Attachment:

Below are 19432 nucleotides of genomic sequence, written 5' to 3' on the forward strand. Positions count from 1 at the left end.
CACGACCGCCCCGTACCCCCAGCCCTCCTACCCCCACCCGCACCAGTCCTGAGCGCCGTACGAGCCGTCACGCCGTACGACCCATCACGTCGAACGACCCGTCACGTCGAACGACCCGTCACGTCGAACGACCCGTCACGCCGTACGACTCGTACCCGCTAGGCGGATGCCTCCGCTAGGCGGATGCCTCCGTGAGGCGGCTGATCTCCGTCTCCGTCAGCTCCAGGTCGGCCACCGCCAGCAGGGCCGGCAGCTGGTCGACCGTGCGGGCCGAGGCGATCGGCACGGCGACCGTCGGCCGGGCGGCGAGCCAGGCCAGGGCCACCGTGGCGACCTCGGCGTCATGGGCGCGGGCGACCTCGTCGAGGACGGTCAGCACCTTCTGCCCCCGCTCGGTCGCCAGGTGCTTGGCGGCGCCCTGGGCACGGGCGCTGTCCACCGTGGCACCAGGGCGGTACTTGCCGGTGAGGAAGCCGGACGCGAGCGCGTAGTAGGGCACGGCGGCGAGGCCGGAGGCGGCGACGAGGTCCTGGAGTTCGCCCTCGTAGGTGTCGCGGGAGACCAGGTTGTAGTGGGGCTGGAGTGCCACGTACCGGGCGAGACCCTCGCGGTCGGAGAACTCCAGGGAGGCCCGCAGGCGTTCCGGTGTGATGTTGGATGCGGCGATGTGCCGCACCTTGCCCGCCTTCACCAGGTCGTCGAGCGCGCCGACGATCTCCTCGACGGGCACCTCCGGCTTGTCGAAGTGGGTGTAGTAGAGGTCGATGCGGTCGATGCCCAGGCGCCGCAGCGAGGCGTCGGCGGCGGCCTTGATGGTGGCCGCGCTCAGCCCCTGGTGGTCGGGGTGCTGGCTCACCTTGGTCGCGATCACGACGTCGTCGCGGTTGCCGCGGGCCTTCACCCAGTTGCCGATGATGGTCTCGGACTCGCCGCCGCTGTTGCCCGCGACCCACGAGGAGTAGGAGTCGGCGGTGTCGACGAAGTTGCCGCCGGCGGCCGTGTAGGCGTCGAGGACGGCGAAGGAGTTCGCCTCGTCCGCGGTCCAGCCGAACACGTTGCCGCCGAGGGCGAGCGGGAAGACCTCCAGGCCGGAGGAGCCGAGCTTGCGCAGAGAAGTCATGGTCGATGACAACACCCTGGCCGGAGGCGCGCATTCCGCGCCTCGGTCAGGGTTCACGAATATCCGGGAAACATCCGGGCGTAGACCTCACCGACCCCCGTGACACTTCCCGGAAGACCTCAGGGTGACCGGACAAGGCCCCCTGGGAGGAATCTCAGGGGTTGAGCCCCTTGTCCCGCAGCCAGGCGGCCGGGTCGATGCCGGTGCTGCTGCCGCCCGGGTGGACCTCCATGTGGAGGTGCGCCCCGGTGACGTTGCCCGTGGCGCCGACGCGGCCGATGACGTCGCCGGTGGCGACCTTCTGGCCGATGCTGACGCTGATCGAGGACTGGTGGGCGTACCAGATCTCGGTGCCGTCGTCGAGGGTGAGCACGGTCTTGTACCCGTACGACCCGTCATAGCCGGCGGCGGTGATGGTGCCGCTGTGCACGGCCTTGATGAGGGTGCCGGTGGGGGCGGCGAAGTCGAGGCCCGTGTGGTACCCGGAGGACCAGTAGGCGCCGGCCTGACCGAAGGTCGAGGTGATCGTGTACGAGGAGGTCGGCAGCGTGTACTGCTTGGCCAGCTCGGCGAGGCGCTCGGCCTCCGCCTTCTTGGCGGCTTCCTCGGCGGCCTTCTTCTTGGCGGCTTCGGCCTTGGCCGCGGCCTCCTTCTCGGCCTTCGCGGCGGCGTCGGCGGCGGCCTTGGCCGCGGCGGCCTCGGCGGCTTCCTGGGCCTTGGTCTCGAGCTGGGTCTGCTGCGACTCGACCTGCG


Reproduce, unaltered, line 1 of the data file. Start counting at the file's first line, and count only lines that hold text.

Below are 19432 nucleotides of genomic sequence, written 5' to 3' on the forward strand. Positions count from 1 at the left end.